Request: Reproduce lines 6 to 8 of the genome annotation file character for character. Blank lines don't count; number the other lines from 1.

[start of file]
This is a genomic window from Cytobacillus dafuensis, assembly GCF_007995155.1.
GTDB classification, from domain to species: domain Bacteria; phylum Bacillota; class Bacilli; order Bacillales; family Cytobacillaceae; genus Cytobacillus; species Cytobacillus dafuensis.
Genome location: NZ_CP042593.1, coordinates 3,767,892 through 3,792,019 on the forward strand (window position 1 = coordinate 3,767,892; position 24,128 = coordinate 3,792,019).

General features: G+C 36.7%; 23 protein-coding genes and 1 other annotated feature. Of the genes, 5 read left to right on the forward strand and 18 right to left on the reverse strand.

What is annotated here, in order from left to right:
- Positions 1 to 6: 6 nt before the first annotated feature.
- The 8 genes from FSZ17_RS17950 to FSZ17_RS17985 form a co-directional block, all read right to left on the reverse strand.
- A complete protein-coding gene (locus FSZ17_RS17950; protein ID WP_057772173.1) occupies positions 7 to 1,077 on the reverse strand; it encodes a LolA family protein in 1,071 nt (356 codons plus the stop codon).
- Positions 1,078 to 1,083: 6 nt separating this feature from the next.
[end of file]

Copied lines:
- Positions 1 to 6: 6 nt before the first annotated feature.
- The 8 genes from FSZ17_RS17950 to FSZ17_RS17985 form a co-directional block, all read right to left on the reverse strand.
- A complete protein-coding gene (locus FSZ17_RS17950; protein ID WP_057772173.1) occupies positions 7 to 1,077 on the reverse strand; it encodes a LolA family protein in 1,071 nt (356 codons plus the stop codon).